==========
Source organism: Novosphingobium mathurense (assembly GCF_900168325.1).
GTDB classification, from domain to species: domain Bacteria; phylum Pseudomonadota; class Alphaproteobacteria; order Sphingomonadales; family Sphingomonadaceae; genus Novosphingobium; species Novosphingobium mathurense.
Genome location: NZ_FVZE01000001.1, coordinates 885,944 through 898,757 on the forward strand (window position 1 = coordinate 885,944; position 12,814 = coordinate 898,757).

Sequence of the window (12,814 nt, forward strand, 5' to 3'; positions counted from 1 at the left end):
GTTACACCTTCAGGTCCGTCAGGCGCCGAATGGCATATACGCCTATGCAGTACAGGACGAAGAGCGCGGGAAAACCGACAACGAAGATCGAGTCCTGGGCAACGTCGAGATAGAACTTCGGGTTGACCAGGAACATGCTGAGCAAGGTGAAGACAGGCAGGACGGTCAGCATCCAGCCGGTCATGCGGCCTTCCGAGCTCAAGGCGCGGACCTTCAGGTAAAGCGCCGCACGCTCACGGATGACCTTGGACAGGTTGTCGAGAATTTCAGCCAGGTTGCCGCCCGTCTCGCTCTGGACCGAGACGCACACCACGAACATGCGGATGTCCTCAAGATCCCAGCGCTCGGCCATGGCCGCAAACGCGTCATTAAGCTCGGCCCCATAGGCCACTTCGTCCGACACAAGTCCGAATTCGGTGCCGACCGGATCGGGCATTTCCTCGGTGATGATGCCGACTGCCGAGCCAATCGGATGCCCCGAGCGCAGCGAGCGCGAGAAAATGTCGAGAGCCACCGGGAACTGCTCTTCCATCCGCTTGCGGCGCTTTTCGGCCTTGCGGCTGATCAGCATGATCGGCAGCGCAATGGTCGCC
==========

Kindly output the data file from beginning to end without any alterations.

Source organism: Novosphingobium mathurense (assembly GCF_900168325.1).
GTDB classification, from domain to species: domain Bacteria; phylum Pseudomonadota; class Alphaproteobacteria; order Sphingomonadales; family Sphingomonadaceae; genus Novosphingobium; species Novosphingobium mathurense.
Genome location: NZ_FVZE01000001.1, coordinates 885,944 through 898,757 on the forward strand (window position 1 = coordinate 885,944; position 12,814 = coordinate 898,757).

Sequence of the window (12,814 nt, forward strand, 5' to 3'; positions counted from 1 at the left end):
GTTACACCTTCAGGTCCGTCAGGCGCCGAATGGCATATACGCCTATGCAGTACAGGACGAAGAGCGCGGGAAAACCGACAACGAAGATCGAGTCCTGGGCAACGTCGAGATAGAACTTCGGGTTGACCAGGAACATGCTGAGCAAGGTGAAGACAGGCAGGACGGTCAGCATCCAGCCGGTCATGCGGCCTTCCGAGCTCAAGGCGCGGACCTTCAGGTAAAGCGCCGCACGCTCACGGATGACCTTGGACAGGTTGTCGAGAATTTCAGCCAGGTTGCCGCCCGTCTCGCTCTGGACCGAGACGCACACCACGAACATGCGGATGTCCTCAAGATCCCAGCGCTCGGCCATGGCCGCAAACGCGTCATTAAGCTCGGCCCCATAGGCCACTTCGTCCGACACAAGTCCGAATTCGGTGCCGACCGGATCGGGCATTTCCTCGGTGATGATGCCGACTGCCGAGCCAATCGGATGCCCCGAGCGCAGCGAGCGCGAGAAAATGTCGAGAGCCACCGGGAACTGCTCTTCCATCCGCTTGCGGCGCTTTTCGGCCTTGCGGCTGATCAGCATGATCGGCAGCGCAATGGTCGCC